Sorting Out the Options

               Sorting Out The Options


I know that there are a number of different options and that it can be confusing to sort it out. Here are my comments, hopefully to help make the choices a little more clear.


2-piece vs. 3-piece flutes:  There is no difference in how these flutes are played or how they sound. The only difference is that the joint between the hands on a 3-piece flute allows the player to rotate the joint to adjust the fingering between the hands. This is a useful feature, especially for people with smaller hands. 3-piece flutes also break down into smaller pieces for ease of carrying. I charge $15 to construct the joint between the hands. I now am also making 4-piece flutes in low D, C, B, and low Bb. Please see the separate page for information about these flutes.


Inline vs. Offset Finger Holes: Inline finger holes are the standard configuration for Irish flutes, however, some flutemakers and players are now promoting a small  offset on the ring finger holes on both hands as making a lot of sense ergonomically, especially if your hands are small. I recommend slightly offset finger holes for all players. With slightly offset finger holes it is still possible to use the piper’s grip with either hand, although some players will prefer inline holes for playing with piper’s grip. I will also make custom offset holes at no additional charge.


Flute Colors: Currently I am offering flutes in white, charcoal gray, and black, all at the same price. I discuss this more fully on the FAQ page. Please see the sidebar on my homepage.


What Key To Order: The key of low D is the key of the standard Irish flute. Most of the flutes that I sell are low D flutes. Because Irish flutes are simple-system flutes without keys, each flute will play best in a few related keys, so it is desirable to have several flutes in different keys if you want to play in more than a few keys. I have a link at the bottom of my FAQ page that gives a chart that makes this clear. For example, Disney ordered flutes in seven different keys for their productions on Broadway in NYC and in Europe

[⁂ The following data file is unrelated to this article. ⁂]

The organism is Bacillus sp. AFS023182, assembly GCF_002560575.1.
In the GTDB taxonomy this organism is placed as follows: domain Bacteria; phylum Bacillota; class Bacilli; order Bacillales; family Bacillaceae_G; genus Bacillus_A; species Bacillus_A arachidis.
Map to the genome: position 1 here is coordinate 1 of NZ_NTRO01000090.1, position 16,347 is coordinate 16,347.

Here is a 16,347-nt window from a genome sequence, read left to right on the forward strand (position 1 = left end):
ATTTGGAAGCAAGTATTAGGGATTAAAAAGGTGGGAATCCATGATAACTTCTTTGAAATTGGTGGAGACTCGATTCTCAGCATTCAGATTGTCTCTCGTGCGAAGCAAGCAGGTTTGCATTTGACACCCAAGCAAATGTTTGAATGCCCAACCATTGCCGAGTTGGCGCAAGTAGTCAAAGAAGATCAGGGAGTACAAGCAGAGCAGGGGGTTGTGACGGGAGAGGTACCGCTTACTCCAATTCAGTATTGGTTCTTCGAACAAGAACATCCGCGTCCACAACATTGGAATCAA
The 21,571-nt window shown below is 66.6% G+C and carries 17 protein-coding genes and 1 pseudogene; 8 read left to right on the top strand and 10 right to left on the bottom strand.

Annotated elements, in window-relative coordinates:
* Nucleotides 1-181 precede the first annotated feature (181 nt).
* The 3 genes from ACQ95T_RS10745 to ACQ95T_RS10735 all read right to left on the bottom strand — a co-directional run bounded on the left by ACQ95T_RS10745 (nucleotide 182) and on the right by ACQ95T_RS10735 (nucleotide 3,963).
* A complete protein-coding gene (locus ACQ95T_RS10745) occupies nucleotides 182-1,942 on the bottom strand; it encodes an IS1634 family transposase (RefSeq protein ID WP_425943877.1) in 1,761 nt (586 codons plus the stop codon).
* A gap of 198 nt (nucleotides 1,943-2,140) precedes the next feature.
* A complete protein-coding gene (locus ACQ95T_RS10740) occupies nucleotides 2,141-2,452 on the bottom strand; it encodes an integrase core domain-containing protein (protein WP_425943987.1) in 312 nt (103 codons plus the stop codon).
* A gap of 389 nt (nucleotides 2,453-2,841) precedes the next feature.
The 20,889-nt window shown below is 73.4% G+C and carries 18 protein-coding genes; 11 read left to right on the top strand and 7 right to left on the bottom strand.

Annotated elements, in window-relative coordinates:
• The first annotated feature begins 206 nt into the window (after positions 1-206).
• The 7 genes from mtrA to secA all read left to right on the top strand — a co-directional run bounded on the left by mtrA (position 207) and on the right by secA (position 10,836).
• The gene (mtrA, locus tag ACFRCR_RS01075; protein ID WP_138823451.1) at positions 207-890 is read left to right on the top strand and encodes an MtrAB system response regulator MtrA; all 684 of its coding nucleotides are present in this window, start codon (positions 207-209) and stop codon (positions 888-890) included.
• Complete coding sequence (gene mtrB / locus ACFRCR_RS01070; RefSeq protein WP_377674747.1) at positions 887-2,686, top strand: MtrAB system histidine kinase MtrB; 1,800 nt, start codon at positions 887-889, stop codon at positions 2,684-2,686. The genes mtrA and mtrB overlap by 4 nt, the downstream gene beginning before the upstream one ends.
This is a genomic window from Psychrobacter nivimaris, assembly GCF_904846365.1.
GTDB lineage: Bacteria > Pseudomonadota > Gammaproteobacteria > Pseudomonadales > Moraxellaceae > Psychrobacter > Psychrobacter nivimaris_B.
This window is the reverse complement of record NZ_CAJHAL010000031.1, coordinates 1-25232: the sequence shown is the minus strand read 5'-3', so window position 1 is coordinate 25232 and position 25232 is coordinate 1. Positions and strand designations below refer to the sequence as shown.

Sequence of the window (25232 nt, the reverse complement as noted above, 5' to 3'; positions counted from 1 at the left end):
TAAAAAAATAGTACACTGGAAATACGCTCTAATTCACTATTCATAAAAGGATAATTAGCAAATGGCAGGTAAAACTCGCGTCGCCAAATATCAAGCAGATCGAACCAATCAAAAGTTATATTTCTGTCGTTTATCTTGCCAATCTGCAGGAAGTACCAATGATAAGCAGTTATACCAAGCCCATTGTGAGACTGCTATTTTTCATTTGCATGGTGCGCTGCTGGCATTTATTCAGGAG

Lip Plate Headjoint or Not: I have a separate page that I have devoted to this topic. Rather than trying to summarize my conclusions here, I refer you to the page (Optional Lip Plate Headjoint) on the sidebar of my homepage.


Small Round vs. Larger Oval Embouchure: Again, I have a separate page “Flute Embouchure” that I have written about this topic. I now am recommending the larger oval embouchure for all players, even for people who have never played the flute before.


Right or Left-Hand Flutes: Although my default flutes are made for right-handed players, I do make flutes for left-handed players, as well. There is no additional charge for left-handed flutes.

Faux Rings:  I discuss this on the page "Dressing Up Your Flute" on the sidebar.


My Recommendations: If you are on a budget and are looking for a basic flute, I recommend a 2-piece, 6-hole low D flute with offset finger holes @ $60 + $10 Tipple-Fajardo wedge = $70 + shipping and selling costs (if any). My most frequently-ordered flute is a 3-piece, 6-hole low D flute with offset finger holes @ $75 + $20 lip plate + $10 Tipple-Fajardo wedge = $105 + shipping and selling costs (if any). I include a simple cloth bag and a steel/cotton swab with any of my flutes.